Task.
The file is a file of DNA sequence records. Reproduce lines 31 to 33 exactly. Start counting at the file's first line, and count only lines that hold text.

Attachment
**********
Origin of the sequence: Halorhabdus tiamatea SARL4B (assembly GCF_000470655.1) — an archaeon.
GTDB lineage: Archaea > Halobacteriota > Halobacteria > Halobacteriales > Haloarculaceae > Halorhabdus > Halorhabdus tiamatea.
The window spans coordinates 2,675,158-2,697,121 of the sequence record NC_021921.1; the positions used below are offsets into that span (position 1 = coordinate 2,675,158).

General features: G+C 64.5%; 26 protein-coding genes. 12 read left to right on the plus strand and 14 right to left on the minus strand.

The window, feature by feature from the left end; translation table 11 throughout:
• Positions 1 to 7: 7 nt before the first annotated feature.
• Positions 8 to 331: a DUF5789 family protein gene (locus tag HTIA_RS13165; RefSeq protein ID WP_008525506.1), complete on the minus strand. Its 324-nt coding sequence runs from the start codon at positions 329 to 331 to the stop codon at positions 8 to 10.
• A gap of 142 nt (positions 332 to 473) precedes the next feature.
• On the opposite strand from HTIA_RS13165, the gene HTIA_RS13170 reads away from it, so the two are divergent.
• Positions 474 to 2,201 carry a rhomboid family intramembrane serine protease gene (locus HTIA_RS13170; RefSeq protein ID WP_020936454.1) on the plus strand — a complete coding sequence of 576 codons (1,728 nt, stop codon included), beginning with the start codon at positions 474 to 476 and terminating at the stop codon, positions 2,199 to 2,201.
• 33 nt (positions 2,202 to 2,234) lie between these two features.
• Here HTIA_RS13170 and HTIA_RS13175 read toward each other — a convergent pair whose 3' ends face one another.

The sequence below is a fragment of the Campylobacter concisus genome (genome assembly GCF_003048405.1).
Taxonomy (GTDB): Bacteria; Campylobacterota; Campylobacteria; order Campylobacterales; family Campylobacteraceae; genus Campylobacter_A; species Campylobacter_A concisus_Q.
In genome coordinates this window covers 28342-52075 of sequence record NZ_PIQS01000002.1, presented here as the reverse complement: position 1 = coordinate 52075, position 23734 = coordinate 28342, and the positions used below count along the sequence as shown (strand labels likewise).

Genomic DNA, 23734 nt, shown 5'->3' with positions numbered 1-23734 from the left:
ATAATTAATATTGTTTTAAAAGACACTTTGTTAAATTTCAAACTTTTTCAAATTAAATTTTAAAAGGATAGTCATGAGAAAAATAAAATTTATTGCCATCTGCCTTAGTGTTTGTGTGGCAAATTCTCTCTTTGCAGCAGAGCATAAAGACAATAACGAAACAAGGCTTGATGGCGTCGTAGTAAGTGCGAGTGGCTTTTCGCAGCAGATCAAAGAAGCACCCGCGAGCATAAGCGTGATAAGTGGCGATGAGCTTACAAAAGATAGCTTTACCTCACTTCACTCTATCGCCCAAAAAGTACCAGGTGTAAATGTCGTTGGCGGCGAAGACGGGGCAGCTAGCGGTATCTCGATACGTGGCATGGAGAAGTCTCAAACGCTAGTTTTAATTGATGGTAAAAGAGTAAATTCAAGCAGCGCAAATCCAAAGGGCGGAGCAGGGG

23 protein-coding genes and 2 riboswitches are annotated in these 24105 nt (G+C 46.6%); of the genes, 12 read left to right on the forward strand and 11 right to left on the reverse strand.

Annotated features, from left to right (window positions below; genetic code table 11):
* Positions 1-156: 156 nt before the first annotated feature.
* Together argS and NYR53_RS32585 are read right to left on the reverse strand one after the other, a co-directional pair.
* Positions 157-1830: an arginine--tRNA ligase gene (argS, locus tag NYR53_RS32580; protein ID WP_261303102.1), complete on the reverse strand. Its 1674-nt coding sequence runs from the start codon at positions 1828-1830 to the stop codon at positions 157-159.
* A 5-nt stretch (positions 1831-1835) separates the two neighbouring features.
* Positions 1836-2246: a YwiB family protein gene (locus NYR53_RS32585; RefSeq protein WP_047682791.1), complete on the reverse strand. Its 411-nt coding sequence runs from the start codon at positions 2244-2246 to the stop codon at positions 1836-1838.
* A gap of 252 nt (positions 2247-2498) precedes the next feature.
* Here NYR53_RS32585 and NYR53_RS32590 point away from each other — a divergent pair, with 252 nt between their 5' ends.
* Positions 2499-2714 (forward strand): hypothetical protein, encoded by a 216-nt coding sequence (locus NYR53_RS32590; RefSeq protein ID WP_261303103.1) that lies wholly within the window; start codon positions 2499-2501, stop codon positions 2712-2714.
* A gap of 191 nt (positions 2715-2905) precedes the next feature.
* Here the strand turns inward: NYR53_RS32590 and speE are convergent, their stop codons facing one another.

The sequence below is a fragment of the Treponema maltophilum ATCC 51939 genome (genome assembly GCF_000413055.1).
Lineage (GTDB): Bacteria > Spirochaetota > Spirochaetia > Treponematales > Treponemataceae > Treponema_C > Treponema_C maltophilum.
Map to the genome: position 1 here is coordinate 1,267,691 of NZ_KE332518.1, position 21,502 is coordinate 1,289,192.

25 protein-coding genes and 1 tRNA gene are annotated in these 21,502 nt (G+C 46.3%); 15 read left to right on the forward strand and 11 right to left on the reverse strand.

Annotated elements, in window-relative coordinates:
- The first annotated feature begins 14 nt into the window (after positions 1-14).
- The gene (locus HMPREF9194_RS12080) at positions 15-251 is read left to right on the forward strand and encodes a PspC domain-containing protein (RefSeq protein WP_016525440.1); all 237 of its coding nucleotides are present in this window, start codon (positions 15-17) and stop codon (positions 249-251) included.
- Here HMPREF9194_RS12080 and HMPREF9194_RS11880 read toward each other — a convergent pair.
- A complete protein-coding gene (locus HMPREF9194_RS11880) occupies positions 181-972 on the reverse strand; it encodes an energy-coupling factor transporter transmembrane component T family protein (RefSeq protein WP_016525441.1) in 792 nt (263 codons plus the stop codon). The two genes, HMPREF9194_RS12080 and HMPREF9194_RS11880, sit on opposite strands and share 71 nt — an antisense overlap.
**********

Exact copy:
Lineage (GTDB): Bacteria > Spirochaetota > Spirochaetia > Treponematales > Treponemataceae > Treponema_C > Treponema_C maltophilum.
Map to the genome: position 1 here is coordinate 1,267,691 of NZ_KE332518.1, position 21,502 is coordinate 1,289,192.

25 protein-coding genes and 1 tRNA gene are annotated in these 21,502 nt (G+C 46.3%); 15 read left to right on the forward strand and 11 right to left on the reverse strand.